Digital feminism in Fiji

USP logoThis research project explores how feminists and women’s rights activists in Fiji are using digital technologies. It is a collaborative project with researchers at the University of the South Pacific.

During Fiji’s 2014 elections, social media – especially Facebook – was widely used as a campaigning tool by candidates. A recent study (Finau et al. 2015) has shown how social media in Fiji is also evolving as the ‘new and safe’ space for political discourse: young, technologically savvy citizens are using social media to engage with information that is restricted in the traditional media by political constraints and reporting restrictions. Young people in Fiji increasingly turn to social media for information about political issues and to discuss those issues with their peers, or to find information about their preferred political parties. Further, the internet is among the few spaces outside mainstream politics that are accessible to minorities and women’s activism (Greene 2005).

To examine digital feminism and activism, the study uses qualitative data from in-depth focus groups and interviews involving graduates of the Fiji Women’s Rights Movement’s Emerging Leaders Forum and other feminists who use social media for their activism. The study also draws on content analysis of social media, primarily Twitter and Facebook forums such as Take Back the Streets, which was created to document instances of harassment against women.

Early results, presented at the 2016 Australian Association for Pacific Studies annual conference, provide examples of both the effective use of social media to promote human rights, and of the risks and challenges faced in doing so. Findings will be published later this year after further data analysis.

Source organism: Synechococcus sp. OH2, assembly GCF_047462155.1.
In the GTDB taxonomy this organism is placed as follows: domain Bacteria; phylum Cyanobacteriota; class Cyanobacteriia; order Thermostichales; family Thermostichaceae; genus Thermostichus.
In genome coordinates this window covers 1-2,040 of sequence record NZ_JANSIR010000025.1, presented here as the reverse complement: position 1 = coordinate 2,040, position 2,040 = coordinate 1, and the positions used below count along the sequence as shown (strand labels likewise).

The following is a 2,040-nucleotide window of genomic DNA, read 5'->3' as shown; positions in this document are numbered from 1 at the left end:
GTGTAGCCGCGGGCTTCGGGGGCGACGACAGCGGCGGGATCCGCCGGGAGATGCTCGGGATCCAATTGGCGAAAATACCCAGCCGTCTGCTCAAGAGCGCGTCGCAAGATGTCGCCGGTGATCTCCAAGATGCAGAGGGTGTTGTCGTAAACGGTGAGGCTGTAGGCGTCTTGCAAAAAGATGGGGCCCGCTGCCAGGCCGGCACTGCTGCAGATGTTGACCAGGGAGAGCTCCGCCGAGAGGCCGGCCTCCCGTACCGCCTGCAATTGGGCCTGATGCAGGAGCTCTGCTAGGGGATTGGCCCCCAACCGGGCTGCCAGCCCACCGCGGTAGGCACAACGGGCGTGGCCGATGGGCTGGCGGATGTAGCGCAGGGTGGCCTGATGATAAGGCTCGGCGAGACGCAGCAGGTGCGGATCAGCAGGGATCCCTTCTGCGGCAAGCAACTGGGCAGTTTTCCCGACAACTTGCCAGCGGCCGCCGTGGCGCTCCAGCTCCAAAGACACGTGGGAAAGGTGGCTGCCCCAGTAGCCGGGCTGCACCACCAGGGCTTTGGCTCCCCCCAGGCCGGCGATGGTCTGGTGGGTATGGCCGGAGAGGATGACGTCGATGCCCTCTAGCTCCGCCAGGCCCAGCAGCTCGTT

Research team:

Tait BrimacombeTait Brimacombe (DLP Research Fellow, La Trobe University; team leader) 

Team members from the University of the South Pacific, Fiji (left to right) – Glen Finau, Romitesh Kant, Jope Tarai and Jason Titifanue:
 

Glen Finau

Romitesh Kant Jope Tarai

Jason Titifanue

 

Main image:  Young activits promote the message of ending violence against women at a workshop in Fiji (UN Women/Ellie van Baaren)

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The Developmental Leadership Program (DLP) is an international research initiative that explores how leadership, power and political processes drive or block successful development.

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Tuesday 14th March 2017

DLP Research Fellow Niheer Dasandi has co-authored a new article on how bureaucrats and politicians interact, and how this affects reform efforts. It appears in 'Public Administration and Development'.

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Tuesday 21st February 2017

Seeing power and complex social systems clearly is the first step towards supporting positive developmental change, says Oxfam Strategic Director and DLP research partner Duncan Green. He discussed the themes of his latest book at a recent International Development Department guest seminar at the University of Birmingham.

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